CDC acknowledges airborne transmission of COVID-19 is possible

After revising its guidelines three times, the Centers for Disease Control and Prevention warns that COVID-19 can spread in small droplets that “can linger in the air for minutes to hours.”
2:22 | 10/06/20

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Transcript for CDC acknowledges airborne transmission of COVID-19 is possible
Of course, all of this playing out with new guidance now from the CDC, the agency finally acknowledging that tiny droplets of the virus could linger in the air for several minutes, potentially hours, meaning after an infected person even leaves the room. It comes with cases rising in 32 states and hospitalizations rising in 36 states tonight. And more than 210,000 American lives have now been lost. Here's ABC's Stephanie Ramos on that airborne guidance. Reporter: As colder weather forces more Americans indoors, the CDC is finally acknowledging airborne transmission of the virus is possible. After revising its guidelines three times, the CDC now warning, beyond close contact, covid can also spread in small droplets that can linger in the air for minutes to hours and can infect people who are further than six feet away after the person has left the space. We should always acknowledge it, especially in indoor settings with poorer ventilation. Reporter: But infections are still averaging over 40,000 a day and rising. Hospitalizations now climbing in 36 states. This side of the unit is covid patients recovering from covid. Reporter: From Iowa to Utah, doctors are seeing sick patients who worry they won't make it. They're in the icu all alone, no visitors nowadays, writing good-bye notes to their children. That's not something that's easy to watch. Reporter: For many survivors, it's a daily struggle. In Cincinnati, 47-year-old Christine Wilson has been hospitalized three times since testing positive for covid in July. Every day I feel overwhelmed. Reporter: The mother of five battled pneumonia, has lung inflammation, is on daily oxygen and says she's on the same steroid as the president. I've compared iveing like you're drowning. I constantly feel like I'm suffocating. Reporter: David, the fda told vaccine makers they want volunteers monitored for at least two months after receiving the last dose. "The New York Times" reporting the white house was blocking those stricter guidelines, but the white house says that guidance was never blocked, which means no vaccine by election day. David? Stay tuned on that front. Stephanie Ramos, thank you tonight.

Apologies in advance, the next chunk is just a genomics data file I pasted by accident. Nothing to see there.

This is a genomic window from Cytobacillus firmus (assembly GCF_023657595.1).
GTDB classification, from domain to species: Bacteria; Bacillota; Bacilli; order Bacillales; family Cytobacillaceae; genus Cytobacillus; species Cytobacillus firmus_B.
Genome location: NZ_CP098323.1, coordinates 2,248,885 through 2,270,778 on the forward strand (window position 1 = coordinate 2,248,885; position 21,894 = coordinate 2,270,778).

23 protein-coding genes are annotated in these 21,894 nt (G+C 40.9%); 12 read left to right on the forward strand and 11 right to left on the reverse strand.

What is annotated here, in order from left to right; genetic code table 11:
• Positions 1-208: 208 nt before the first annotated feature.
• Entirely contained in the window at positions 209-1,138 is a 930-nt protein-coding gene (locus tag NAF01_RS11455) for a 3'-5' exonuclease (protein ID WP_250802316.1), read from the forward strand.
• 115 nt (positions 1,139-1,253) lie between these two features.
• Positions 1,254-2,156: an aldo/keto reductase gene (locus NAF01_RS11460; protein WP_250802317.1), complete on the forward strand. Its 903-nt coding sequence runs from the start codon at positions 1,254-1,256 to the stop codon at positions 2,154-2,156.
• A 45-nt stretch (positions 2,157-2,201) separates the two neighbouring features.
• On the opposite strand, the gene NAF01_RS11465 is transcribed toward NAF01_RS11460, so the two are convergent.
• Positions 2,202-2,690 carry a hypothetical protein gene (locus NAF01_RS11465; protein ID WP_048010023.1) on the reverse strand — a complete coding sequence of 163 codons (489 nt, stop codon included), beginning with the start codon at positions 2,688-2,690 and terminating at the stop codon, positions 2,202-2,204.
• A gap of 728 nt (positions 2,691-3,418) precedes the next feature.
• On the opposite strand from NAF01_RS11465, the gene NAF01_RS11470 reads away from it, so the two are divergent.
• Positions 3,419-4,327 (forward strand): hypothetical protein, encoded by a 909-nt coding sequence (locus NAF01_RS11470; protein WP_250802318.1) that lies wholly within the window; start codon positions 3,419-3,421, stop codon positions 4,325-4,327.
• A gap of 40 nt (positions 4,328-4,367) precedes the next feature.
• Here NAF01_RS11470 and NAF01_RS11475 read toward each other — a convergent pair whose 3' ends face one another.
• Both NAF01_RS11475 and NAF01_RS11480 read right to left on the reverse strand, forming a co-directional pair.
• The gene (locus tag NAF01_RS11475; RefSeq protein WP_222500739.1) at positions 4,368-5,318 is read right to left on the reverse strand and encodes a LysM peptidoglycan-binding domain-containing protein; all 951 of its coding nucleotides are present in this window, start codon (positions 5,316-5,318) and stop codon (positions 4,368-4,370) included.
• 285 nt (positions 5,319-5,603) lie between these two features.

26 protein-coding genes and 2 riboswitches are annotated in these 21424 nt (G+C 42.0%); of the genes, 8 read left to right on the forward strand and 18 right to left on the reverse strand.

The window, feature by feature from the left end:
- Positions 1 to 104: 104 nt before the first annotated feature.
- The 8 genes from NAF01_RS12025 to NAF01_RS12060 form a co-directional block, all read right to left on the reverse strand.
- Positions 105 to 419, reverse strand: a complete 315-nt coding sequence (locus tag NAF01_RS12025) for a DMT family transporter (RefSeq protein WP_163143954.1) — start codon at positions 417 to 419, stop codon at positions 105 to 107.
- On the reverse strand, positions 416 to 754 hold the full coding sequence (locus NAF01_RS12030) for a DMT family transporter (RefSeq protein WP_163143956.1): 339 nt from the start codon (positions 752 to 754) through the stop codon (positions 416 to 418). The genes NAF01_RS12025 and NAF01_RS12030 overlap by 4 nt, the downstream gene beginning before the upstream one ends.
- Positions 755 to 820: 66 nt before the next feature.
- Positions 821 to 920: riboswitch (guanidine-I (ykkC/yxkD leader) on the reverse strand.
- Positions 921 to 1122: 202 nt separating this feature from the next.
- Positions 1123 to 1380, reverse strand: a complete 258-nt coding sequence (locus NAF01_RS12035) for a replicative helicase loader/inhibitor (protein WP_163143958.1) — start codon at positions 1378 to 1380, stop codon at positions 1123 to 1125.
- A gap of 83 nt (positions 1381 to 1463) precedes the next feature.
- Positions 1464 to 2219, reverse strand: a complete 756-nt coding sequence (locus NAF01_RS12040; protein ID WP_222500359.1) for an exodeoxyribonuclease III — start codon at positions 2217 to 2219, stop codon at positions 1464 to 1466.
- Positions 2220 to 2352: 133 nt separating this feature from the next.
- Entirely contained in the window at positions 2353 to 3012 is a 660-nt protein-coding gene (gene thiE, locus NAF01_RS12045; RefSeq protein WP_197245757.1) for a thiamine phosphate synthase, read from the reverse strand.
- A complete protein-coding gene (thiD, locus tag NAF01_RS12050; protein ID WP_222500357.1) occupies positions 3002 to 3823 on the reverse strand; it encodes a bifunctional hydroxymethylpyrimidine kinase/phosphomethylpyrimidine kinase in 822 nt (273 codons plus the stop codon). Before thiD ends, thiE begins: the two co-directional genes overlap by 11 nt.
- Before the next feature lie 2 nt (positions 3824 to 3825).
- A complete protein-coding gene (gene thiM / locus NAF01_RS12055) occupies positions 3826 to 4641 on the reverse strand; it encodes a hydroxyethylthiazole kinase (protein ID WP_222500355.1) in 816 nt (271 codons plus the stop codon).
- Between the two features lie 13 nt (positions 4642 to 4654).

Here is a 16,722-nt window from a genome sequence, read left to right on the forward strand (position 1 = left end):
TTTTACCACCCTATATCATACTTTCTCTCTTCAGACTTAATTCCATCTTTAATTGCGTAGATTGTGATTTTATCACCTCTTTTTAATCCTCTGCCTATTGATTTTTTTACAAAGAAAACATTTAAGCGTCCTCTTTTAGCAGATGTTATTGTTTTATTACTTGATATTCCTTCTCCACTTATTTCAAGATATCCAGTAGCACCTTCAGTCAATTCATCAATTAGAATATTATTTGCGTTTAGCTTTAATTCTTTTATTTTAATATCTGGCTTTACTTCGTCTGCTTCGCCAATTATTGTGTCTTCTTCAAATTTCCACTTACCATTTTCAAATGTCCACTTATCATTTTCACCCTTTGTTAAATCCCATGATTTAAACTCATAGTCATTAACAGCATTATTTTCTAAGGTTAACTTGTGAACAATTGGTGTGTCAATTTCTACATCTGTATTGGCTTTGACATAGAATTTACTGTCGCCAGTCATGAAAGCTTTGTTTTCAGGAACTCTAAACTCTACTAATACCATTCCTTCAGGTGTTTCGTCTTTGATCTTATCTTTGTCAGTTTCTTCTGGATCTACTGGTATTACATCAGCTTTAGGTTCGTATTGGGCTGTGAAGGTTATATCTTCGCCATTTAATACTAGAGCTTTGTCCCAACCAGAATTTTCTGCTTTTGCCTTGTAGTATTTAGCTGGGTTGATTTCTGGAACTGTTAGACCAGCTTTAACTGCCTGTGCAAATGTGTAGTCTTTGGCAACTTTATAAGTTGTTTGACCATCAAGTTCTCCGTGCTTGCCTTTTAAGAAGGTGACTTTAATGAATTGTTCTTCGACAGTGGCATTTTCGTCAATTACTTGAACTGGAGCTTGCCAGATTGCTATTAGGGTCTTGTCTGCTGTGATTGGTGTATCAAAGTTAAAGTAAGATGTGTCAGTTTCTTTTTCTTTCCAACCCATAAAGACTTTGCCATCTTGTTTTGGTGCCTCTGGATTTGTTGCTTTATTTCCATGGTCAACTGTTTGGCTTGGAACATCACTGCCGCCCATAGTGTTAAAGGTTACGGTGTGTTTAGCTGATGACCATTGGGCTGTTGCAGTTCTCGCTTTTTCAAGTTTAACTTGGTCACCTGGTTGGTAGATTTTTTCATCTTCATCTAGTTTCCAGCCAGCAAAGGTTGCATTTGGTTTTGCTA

This transcript has been automatically generated and may not be 100% accurate.

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